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Swords drawn in rift between auditor-general and government

Auditor-general Odysseas Michaelides

The government on Monday took the gloves off in its ongoing tussle with auditor-general Odysseas Michaelides, accusing him and others of seeking to ‘kill’ major foreign investments on the island, while the Audit Office remained undaunted pledging yet more disclosures regarding the controversial citizenship-by-investment (CBI) programme.

“The auditor-general is out of line, violating clauses of the constitution, disregarding institutions and, sadly, is undermining the prestige of the very institution he was called to serve,” government spokesman Kyriakos Koushos told media.

And rather than Michaelides being “called to order”, he was being afforded political cover by main opposition Akel.

Effectively, Koushos suggested the auditor-general has become the protege and instrument of Akel.

Tensions between the watchdog and the government came to a head after the Audit Office last Friday released a report suggesting that 18 Cypriot passports granted under the CBI did not meet the programme’s naturalisation criteria under the law, and were therefore tainted.

The report packed a punch, as it stated that these doings pointed to potential corruption and perhaps even the commission of criminal offences.

It cited the 18 passports granted to individuals linked to the casino resort, plus 64 naturalisations of people related to another company.

The report’s release infuriated the government, which slammed it as being inaccurate, and also because the Audit Office had earlier been urged to stop meddling and leave the passports matter to a commission of inquiry appointed by the attorney-general.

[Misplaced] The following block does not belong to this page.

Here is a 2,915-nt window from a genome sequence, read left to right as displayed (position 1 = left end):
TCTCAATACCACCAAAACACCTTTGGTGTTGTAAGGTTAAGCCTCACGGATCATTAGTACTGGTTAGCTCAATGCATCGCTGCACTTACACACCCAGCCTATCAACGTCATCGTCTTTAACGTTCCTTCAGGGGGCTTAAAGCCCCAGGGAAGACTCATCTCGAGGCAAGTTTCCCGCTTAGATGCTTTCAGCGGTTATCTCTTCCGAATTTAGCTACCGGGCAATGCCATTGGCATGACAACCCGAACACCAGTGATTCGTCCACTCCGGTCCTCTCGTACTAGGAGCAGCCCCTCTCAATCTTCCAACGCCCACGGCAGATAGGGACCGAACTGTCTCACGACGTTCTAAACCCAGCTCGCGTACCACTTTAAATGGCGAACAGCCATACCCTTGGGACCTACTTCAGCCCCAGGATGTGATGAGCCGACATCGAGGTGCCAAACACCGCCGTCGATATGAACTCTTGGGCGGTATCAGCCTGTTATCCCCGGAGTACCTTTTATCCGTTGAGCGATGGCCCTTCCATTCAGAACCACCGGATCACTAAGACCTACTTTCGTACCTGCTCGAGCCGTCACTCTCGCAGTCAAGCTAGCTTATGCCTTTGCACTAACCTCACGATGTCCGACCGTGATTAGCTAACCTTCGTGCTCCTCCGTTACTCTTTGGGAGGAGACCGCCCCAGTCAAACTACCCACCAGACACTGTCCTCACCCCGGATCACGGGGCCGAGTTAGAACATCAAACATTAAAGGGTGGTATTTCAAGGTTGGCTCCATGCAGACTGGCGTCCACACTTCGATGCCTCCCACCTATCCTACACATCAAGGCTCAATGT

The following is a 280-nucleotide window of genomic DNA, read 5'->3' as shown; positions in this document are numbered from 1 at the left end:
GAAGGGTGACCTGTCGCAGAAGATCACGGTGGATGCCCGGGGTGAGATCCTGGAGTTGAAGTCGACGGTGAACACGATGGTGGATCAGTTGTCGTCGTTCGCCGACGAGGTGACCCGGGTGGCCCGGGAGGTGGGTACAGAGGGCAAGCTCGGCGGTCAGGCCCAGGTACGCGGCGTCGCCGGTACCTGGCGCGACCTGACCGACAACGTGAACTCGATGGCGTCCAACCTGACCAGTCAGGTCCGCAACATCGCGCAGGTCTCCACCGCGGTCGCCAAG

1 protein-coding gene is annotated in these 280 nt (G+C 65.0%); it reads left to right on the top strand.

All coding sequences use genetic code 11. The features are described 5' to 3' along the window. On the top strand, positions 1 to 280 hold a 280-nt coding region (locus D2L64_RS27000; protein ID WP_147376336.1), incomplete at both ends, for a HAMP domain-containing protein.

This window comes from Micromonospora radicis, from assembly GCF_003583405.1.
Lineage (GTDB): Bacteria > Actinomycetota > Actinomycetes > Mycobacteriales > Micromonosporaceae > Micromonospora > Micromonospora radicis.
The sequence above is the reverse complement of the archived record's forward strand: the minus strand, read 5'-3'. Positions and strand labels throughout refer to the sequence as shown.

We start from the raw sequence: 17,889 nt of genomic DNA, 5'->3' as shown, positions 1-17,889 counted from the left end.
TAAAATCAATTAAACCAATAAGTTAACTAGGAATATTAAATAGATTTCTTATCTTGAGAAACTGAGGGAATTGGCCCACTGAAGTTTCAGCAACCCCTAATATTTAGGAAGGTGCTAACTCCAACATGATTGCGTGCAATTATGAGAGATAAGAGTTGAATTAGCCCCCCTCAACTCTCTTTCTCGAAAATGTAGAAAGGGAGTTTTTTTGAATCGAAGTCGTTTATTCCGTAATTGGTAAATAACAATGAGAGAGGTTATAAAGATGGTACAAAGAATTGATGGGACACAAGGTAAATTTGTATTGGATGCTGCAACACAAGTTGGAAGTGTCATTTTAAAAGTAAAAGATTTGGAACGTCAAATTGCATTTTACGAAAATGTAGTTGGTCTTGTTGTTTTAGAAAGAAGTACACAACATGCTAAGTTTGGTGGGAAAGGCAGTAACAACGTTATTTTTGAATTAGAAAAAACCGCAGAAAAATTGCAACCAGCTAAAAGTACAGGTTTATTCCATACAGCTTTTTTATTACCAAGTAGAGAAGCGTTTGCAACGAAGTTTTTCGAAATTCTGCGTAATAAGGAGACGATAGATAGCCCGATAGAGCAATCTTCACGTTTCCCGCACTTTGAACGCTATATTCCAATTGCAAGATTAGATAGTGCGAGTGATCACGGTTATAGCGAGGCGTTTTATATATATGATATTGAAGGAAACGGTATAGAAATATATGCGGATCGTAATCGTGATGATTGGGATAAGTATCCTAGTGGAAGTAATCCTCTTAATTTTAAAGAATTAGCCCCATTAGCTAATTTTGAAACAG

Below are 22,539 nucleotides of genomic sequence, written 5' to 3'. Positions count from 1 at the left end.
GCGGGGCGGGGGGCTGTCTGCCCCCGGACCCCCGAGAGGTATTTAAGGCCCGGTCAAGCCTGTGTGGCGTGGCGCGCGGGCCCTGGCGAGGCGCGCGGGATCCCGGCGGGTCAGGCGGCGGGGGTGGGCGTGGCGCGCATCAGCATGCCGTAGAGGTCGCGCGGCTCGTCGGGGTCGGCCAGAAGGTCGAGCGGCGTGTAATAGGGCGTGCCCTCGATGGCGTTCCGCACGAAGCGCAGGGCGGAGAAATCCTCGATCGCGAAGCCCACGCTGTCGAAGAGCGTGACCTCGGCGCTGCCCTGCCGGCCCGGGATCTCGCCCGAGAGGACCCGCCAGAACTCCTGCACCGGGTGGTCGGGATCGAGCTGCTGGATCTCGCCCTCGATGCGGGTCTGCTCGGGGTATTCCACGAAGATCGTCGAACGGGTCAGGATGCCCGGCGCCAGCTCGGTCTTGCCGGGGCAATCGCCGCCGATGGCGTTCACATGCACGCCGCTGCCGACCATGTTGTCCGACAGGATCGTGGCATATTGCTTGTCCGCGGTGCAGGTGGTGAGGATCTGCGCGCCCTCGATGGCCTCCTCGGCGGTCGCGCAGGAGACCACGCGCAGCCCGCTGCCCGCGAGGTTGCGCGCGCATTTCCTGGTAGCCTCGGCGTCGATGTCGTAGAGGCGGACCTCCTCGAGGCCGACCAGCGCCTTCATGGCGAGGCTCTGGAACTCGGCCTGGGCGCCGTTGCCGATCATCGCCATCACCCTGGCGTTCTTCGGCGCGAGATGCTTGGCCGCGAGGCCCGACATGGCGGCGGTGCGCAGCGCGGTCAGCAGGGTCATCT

Essentially the administration claims the auditor-general is acting outside the bounds of his remit.

Koushos called the dossier “a product of distorted interpretations based on incomplete data”, and insisted the naturalisations in question were all granted legitimately.

He asserted the casino resort represents an investment of €600 million and that upon completion of all related works it will have created some 3,000 full-time and high-paying jobs on the island.

As for the second case of 64 naturalisations, said Koushos, it relates to an IT company which moved its headquarters to Cyprus and has been operating here since 2011, contributing to date an estimated €800 million overall to the economy.

“It is these sort of major investments which some are trying to kill with their unfounded critique and attacks.”

He reiterated that the auditor-general lacks the full picture on these naturalisations, which led Michaelides to get his wires crossed and come to the false conclusion that corruption was at play.

According to the spokesman, the cabinet has the discretion to propose and approve naturalisations of foreign nationals if they are deemed to be in the public interest. This was perfectly legal, and a separate process to the citizenship programme.

“Audits are necessary and are respected but they must fall within the parameters of the law and the constitution. But the auditor-general’s mode of operation interferes with the proper functioning of the state.

“He wants to govern this country and take decisions that are reserved to the president.”

The spat has fuelled speculation the government will seek to sack Michaelides by referring the matter of his jurisdiction to the supreme court, alleging ‘misconduct’ on the part of the official.

Hitting back on all fronts, a spokesman for the Audit Office told a television channel they would not cease looking into the passports issue.

Not only that, said Marios Petrides, but the watchdog will soon be providing the attorney-general with the names and addresses of the beneficiaries of the investment programme whom it flagged as suspicious.

In addition, they would forward to the commission of inquiry their own findings on flawed procedures relating to the granting of passports.

Petrides reiterated that the Audit Office is acting well within its rights, and sounded confident they would prevail should the matter of jurisdiction end up in court.

As for the government’s invocation of the ‘public interest’ in deciding naturalisations, Petrides said:

“The public interest is not an abstraction – it’s explicit and defined by the constitution.”

 

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